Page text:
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On Netflix: EXTRACTION (2020)

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EXTRACTION
(US - 2020)

Directed by Sam Hargrave. Written by Joe Russo. Cast: Chris Hemsworth, David Harbour, Rudraksh Jaiswal, Randeep Hooda, Golshifteh Farahani, Pankaj Tripathi, Priyanshu Painyuli, Suraj Rikame, Shataf Figar, Sam Hargrave, Rayna Campbell, Sudipto Ballav, Adam Bessa, Neha Mahajan, (R, 116 mins)

A Netflix production combined with the unforeseen COVID-19 novel coronavirus covers all bases in sparing Chris Hemsworth the indignity of having another non-Marvel movie bomb in theaters, but the non-stop action extravaganza EXTRACTION kicks all sorts of ass. Of course, it's got Marvel connections beyond Hemsworth, with screenwriter Joe Russo (co-director of two CAPTAIN AMERICAs and two AVENGERS movies) adapting Ande Parks' graphic novel Ciudad, and directing duties handled by veteran stunt coordinator and Chris Evans' Captain America stunt double Sam Hargrave. EXTRACTION is an impressive directing debut for Hargrave, who keeps things at a frenetic pace with an opening hour filled with one gonzo action set piece after another, including one long, 12-minute chase sequence where the edit cheats are obvious, but it's so expertly-assembled and tightly-edited that it doesn't diminish the effect at all. Hemsworth hasn't had much box-office success outside the Marvel extended universe, but EXTRACTION is his best star vehicle since Michael Mann's BLACKHAT, which of course tanked in theaters but has found a cult following since, and although it was intended for streaming before the coronavirus shuttered movie theaters indefinitely, EXTRACTION probably would've been quite an experience on a big screen. Hargrave approaches the film with a stuntman's eye for action, and in many ways, this looks and feels like a mash-up of THE RAID 2 with a big-budget version of the kind of B-movie actiongasms that guys like Scott Adkins and Isaac Florentine have been making for years.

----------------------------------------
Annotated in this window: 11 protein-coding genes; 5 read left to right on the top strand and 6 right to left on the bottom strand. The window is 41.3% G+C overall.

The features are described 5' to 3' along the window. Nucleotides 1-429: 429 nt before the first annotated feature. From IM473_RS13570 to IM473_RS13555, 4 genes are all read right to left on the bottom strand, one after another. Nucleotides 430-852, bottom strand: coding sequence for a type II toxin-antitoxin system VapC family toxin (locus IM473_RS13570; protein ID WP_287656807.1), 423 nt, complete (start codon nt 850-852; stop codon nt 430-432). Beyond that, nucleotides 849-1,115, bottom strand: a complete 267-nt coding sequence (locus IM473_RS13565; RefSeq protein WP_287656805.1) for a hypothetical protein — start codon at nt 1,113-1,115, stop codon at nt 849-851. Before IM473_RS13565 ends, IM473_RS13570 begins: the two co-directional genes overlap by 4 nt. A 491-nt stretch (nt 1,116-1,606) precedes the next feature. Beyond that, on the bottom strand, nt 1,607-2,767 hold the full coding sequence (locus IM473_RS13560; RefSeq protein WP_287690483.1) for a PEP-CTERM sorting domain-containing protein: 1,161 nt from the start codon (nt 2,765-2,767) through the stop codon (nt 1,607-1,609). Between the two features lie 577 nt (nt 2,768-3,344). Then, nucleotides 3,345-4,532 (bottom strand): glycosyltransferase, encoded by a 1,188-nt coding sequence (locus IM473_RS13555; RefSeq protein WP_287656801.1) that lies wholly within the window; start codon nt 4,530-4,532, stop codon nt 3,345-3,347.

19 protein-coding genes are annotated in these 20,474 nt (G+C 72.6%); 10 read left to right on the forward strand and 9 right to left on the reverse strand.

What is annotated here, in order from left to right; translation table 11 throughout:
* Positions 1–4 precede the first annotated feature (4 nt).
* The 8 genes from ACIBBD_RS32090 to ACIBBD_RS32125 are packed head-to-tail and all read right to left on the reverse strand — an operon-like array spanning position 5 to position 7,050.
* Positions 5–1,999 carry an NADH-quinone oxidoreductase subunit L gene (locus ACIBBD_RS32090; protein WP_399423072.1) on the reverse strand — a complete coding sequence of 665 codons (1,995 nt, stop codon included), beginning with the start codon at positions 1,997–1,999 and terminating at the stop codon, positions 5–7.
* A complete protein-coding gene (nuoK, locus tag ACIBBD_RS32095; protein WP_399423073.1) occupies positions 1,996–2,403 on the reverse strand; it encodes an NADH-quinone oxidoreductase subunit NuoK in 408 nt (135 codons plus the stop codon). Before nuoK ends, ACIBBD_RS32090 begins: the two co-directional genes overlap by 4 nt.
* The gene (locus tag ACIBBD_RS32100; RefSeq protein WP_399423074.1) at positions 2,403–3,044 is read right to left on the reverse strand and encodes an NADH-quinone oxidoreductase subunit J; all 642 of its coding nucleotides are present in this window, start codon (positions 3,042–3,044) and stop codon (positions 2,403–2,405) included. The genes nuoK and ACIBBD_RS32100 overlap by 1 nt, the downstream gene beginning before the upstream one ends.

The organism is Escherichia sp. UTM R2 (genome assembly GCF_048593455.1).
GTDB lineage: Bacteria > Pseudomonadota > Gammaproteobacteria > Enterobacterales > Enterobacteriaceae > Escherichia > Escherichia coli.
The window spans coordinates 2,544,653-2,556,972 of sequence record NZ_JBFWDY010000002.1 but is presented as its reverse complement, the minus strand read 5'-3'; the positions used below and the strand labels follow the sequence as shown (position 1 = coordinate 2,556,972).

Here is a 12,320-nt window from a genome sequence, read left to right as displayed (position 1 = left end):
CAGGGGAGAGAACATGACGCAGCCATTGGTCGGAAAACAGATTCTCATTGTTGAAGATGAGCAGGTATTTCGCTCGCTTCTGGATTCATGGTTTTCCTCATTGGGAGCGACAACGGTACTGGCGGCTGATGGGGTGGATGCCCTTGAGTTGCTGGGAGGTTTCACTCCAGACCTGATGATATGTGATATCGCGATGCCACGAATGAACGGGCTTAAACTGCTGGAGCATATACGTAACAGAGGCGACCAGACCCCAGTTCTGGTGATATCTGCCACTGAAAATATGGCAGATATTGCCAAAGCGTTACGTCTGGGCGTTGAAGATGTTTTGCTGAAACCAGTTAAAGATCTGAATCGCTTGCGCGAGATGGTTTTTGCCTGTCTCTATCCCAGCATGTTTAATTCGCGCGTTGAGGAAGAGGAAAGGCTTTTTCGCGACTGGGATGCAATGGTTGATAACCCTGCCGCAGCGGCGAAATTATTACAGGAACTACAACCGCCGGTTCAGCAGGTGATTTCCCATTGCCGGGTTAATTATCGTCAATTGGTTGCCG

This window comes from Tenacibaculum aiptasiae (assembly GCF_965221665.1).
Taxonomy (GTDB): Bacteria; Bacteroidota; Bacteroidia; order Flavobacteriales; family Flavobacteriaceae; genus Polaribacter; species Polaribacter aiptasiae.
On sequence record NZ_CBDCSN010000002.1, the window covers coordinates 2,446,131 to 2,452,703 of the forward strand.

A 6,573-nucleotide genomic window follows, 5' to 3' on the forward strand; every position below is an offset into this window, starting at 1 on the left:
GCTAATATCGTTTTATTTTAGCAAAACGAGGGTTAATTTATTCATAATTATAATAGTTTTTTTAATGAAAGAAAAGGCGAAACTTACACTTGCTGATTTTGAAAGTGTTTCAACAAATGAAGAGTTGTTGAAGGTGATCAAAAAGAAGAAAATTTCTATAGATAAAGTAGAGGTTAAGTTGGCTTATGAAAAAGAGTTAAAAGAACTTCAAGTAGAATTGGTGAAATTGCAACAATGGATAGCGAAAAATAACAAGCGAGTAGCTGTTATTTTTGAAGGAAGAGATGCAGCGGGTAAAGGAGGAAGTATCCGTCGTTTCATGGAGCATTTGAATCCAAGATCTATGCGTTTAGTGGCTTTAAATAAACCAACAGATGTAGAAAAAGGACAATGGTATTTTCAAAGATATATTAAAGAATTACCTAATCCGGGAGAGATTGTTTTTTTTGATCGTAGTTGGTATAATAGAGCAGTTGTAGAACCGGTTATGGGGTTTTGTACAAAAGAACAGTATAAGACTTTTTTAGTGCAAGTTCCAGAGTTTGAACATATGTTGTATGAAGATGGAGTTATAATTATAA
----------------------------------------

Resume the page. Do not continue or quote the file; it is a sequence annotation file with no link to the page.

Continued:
In Mumbai, teenage Ovi Mahajan (Rudraksh Jaiswal) is kidnapped by operatives working for Amir Asif (Priyanshu Painyuli), an insanely wealthy Bangladeshi drug lord seeking revenge on incarcerated Indian rival Ovi Sr. (Pankaj Tripathi). A jailhouse visit with Ovi Sr spells it out for his security chief Saju (Randeep Hooda), who was put in charge of protecting Ovi Jr: "You want your son to see his next birthday? Then get mine back." Enter Australian black-ops mercenary Tyler Rake (Hemsworth), recruited by his handler Nik (Golshifteh Farahani) to lead an extraction team to Dhaka, obtain proof of life, and bring Ovi home. Rescuing Ovi goes off relatively easy--and involves Rake wiping out a dozen guys, even killing two of them with, you guessed it, a rake--but then their payment doesn't transfer and the extraction team starts getting picked off one by one by an assailant quickly revealed to be Saju. He's been ordered by Ovi Sr to wipe out the extraction team after they do all the heavy lifting with rescuing Ovi as a way to avoid paying them. But money or not, Rake is the kind of guy who finishes a mission--and he has to somehow get Ovi back to Mumbai after Asif, who has both the police and the military on his payroll, shuts down the city. And for his own personal reasons later conveyed in a tragic backstory, Rake vows to protect the sensitive boy, who plays the piano and just wants to hang out with his friends and feels sick to his stomach knowing that his father is in a business where he regularly has to kill people.


The characters are pretty paper-thin--of course Painyuli's Asif is a cartoonish villain, David Harbour as Rake's ex-mercenary buddy may have ulterior motives, and Rake has a reason for taking all of this personally and self-medicating with booze and oxy and meditating underwater to dull a pain-to-be-named-later that's hinted at in quick, blurry cutaways with Nik gravely intoning "You're hoping if you spin the chamber enough times, you'll catch a bullet"--but that's not what EXTRACTION is about. Sure, Hemsworth and young Jaiswal develop a good MAN ON FIRE chemistry as the movie goes on, and regardless of how you interpret that ambiguous final shot, it's unexpectedly affecting either way. But if you're looking for bone-crushing, limb-snapping, throat-slashing, face-pummeling, skull-blasting action, then this will definitely cure the moviegoing blues if you've missed explosive, big-screen excitement these last six weeks. EXTRACTION is formulaic at a top level, and is good enough at what it is that it instantly establishes Hargrave as a promising action director to keep an eye on.


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